In YBTD this results in adjusting the contract to 5 on the basis that a partnership who actually played "slow bids show extras" would have bid the hand in this fashion. It is relatively easy to explain this to Flight C players so that they may understand that they are not being accused of anything nor being fixed by the rules. In "does a slow limit raise suggest anything?" cases, this results in adjusting if a player successfully plays his partner for extras or successfully plays his partner for a minimum. But it also results in resolving the argument as to whether attempted cheating that produces a lucky result should succeed.

One of the earliest rulings I gave when at a relatively tender age I was admitted to the priesthood involved a player who had opened a weak no trump on an awful 12 count, then raised a slow 2NT to 3NT. His partner had an awful 10 count; the defence was even more awful than either of the two hands and the contract was made on a fortunate lie of cards. It seemed to me then, and it still seems to me now, that one should follow this line of reasoning:

  • What we are attempting to prevent is the transmission of UI, but
  • If the player had any information at all about his partner's actual hand he would have passed 2NT, so
  • Since he clearly had no I at all he did not have any UI, so we cannot rule as if he did, but
  • He should be sanctioned for playing "slow actions show extras" because that is illegal anyway, even if his partner was playing a different method.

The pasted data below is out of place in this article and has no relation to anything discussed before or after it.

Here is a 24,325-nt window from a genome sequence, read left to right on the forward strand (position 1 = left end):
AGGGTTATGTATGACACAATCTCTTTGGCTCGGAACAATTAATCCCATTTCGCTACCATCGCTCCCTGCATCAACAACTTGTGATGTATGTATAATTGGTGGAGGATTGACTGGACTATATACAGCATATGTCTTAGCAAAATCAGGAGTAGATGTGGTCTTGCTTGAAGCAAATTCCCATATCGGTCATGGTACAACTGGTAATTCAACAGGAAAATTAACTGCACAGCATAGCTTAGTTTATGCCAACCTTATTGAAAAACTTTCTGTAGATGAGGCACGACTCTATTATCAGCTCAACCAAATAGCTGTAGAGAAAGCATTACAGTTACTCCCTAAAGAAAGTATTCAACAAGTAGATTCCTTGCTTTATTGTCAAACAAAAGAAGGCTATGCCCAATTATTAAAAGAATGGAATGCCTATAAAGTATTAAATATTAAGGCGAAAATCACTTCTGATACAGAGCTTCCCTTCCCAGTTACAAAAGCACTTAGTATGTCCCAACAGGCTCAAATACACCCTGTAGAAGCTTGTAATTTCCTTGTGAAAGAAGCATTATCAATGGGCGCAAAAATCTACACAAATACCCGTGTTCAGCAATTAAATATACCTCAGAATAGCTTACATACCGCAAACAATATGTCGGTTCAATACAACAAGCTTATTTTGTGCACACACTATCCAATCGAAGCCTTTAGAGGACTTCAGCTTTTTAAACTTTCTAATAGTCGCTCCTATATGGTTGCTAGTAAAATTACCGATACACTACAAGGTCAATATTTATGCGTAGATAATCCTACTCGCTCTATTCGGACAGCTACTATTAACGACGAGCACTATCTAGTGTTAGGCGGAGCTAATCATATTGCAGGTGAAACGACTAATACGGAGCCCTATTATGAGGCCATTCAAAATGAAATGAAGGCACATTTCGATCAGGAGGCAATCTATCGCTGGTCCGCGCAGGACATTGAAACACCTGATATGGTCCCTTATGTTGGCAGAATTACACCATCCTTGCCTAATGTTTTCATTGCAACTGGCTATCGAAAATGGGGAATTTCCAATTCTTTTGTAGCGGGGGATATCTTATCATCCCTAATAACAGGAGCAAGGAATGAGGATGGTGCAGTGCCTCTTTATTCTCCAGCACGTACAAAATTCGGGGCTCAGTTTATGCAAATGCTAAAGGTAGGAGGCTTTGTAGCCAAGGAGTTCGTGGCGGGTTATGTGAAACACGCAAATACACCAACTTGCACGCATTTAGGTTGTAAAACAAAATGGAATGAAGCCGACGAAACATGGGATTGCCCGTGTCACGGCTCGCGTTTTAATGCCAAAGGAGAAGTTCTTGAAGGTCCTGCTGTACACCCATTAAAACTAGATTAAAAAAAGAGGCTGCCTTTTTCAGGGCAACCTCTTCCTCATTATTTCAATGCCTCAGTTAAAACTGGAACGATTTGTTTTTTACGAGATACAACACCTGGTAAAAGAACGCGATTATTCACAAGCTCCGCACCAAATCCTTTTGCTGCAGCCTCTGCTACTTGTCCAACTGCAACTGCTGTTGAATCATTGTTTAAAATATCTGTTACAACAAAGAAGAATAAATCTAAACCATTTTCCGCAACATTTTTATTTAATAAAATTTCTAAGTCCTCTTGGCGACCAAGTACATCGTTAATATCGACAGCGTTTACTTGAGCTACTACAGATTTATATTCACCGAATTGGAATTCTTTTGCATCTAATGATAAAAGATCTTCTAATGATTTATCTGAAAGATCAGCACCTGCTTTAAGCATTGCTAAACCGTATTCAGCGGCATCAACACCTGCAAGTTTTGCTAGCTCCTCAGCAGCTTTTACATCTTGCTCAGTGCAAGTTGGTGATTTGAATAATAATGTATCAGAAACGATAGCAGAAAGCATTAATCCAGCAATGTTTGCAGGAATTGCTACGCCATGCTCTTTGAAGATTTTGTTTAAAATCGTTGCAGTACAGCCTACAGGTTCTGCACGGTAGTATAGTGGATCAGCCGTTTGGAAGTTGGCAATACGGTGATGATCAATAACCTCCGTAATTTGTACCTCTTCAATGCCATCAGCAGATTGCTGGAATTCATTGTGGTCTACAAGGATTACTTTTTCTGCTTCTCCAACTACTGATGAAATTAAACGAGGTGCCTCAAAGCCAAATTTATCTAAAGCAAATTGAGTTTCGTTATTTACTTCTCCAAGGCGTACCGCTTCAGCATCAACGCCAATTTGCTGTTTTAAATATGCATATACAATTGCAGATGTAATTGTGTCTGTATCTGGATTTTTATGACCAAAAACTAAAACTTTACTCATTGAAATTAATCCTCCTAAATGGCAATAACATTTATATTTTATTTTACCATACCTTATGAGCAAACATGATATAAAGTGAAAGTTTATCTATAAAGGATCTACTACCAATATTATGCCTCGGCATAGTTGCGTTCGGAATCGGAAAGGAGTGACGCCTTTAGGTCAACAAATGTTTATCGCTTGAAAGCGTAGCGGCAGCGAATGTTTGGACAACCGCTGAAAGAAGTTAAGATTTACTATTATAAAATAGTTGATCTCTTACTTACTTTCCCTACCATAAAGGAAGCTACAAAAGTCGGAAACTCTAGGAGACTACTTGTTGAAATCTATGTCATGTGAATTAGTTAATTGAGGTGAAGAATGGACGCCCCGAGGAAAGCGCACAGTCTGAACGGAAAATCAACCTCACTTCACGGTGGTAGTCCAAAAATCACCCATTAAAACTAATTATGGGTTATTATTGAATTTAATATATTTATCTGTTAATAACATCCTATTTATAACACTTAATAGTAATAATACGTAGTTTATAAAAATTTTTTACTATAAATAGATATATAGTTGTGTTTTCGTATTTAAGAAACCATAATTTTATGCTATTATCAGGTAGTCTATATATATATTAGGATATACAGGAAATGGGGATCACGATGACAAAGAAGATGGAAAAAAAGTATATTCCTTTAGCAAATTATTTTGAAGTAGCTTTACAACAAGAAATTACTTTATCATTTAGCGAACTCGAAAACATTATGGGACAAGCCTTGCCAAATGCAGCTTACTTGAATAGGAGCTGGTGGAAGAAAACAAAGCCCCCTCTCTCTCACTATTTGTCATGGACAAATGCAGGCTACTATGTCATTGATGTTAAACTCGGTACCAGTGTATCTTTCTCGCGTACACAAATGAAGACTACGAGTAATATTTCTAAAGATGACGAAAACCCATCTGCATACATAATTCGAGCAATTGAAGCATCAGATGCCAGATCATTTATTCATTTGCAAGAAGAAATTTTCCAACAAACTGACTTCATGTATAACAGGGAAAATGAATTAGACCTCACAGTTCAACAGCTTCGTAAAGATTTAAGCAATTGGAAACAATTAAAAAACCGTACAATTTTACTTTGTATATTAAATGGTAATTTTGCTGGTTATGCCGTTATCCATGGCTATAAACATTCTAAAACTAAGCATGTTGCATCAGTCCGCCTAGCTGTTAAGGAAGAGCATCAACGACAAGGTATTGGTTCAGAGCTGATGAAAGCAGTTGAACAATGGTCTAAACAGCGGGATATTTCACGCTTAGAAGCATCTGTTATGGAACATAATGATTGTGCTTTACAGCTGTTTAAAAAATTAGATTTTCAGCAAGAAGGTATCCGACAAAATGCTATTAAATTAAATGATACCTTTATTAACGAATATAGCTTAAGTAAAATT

In summary:

If a player knows or could know by extra-legal means that his partner's hand differs from the norm for the action his partner takes, and if he takes some non-automatic action consistent with having guessed correctly in what way his partner's hand varies, then there will be a score adjustment if his result is more favourable than it would have been had he taken some other non-automatic action.

If a player knows or could know by extra-legal means that his partner's hand differs from the norm for the action his partner takes, and if he takes some non-automatic action consistent with having guessed wrongly in what way his partner's hand varies, then there will not be a score adjustment if his result is more favourable than it would have been had he taken some other non-automatic action.

In either case, the player may be subject to penalty for attempting to operate outside the legal constraints relating to exchange of information between partners. This penalty is independent of any score adjustment.